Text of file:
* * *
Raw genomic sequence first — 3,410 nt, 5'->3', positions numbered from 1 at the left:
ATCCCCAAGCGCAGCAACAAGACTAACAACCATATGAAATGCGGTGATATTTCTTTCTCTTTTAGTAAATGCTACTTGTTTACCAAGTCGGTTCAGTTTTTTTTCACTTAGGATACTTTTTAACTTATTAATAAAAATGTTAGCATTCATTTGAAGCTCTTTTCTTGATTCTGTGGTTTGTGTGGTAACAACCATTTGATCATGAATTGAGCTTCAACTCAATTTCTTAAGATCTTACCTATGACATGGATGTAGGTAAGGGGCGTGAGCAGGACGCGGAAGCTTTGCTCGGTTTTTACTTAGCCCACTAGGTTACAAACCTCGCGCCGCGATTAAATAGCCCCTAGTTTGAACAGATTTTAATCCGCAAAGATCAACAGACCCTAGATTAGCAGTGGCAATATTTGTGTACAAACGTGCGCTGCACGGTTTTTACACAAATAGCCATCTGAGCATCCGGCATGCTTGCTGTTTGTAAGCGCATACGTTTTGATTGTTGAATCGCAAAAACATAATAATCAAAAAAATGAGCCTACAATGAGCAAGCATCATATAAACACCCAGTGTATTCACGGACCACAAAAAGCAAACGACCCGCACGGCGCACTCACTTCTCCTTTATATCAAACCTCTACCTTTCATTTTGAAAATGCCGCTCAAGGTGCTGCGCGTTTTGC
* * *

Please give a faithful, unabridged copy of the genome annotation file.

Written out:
Raw genomic sequence first — 3,410 nt, 5'->3', positions numbered from 1 at the left:
ATCCCCAAGCGCAGCAACAAGACTAACAACCATATGAAATGCGGTGATATTTCTTTCTCTTTTAGTAAATGCTACTTGTTTACCAAGTCGGTTCAGTTTTTTTTCACTTAGGATACTTTTTAACTTATTAATAAAAATGTTAGCATTCATTTGAAGCTCTTTTCTTGATTCTGTGGTTTGTGTGGTAACAACCATTTGATCATGAATTGAGCTTCAACTCAATTTCTTAAGATCTTACCTATGACATGGATGTAGGTAAGGGGCGTGAGCAGGACGCGGAAGCTTTGCTCGGTTTTTACTTAGCCCACTAGGTTACAAACCTCGCGCCGCGATTAAATAGCCCCTAGTTTGAACAGATTTTAATCCGCAAAGATCAACAGACCCTAGATTAGCAGTGGCAATATTTGTGTACAAACGTGCGCTGCACGGTTTTTACACAAATAGCCATCTGAGCATCCGGCATGCTTGCTGTTTGTAAGCGCATACGTTTTGATTGTTGAATCGCAAAAACATAATAATCAAAAAAATGAGCCTACAATGAGCAAGCATCATATAAACACCCAGTGTATTCACGGACCACAAAAAGCAAACGACCCGCACGGCGCACTCACTTCTCCTTTATATCAAACCTCTACCTTTCATTTTGAAAATGCCGCTCAAGGTGCTGCGCGTTTTGC